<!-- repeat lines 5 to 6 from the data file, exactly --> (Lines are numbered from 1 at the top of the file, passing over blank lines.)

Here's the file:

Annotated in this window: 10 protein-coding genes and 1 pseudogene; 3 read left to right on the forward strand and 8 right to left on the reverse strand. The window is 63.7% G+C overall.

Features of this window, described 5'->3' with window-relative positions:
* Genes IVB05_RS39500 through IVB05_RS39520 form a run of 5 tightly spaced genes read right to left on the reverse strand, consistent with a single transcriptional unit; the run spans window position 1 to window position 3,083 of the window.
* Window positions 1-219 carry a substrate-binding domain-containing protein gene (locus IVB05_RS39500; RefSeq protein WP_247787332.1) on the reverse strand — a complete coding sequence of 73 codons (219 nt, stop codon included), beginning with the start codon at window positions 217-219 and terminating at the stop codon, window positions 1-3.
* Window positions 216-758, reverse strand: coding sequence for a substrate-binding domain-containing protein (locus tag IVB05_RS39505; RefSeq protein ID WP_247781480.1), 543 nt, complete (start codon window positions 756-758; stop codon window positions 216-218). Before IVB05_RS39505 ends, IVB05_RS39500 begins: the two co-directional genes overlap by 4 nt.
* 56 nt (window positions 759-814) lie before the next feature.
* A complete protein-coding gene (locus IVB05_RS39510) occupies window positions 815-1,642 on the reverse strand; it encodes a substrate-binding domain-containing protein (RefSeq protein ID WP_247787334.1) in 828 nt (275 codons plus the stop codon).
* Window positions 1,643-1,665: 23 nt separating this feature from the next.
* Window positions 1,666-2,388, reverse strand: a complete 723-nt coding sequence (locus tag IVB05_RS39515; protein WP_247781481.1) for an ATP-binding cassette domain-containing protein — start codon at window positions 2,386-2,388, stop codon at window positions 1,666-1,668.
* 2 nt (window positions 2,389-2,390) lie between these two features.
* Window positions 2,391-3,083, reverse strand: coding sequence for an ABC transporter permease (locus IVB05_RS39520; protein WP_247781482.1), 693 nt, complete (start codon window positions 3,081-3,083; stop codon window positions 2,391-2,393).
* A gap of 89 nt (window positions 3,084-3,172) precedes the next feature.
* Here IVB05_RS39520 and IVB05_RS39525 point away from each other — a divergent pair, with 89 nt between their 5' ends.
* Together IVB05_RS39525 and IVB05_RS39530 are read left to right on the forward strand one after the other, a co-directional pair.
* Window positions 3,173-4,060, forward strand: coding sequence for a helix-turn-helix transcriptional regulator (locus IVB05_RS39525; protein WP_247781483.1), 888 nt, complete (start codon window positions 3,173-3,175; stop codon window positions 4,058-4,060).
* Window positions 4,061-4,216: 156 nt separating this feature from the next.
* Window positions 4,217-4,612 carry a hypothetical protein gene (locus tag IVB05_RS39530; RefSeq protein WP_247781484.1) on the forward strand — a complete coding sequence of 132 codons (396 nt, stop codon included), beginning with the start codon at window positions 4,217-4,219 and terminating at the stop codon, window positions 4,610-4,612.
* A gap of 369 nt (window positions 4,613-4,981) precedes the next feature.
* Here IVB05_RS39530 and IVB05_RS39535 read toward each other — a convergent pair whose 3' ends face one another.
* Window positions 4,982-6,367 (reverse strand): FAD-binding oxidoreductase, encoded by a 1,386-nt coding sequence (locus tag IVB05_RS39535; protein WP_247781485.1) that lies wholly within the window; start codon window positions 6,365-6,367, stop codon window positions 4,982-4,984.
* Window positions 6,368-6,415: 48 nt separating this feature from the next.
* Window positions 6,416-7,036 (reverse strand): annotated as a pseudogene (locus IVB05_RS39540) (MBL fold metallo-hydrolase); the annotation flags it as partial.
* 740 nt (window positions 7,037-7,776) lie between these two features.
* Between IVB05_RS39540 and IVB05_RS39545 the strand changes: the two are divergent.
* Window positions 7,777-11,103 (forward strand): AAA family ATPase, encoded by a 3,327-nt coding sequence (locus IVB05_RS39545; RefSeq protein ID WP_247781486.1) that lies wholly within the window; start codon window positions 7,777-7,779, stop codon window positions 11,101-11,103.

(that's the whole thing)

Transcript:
* Window positions 216-758, reverse strand: coding sequence for a substrate-binding domain-containing protein (locus tag IVB05_RS39505; RefSeq protein ID WP_247781480.1), 543 nt, complete (start codon window positions 756-758; stop codon window positions 216-218). Before IVB05_RS39505 ends, IVB05_RS39500 begins: the two co-directional genes overlap by 4 nt.
* 56 nt (window positions 759-814) lie before the next feature.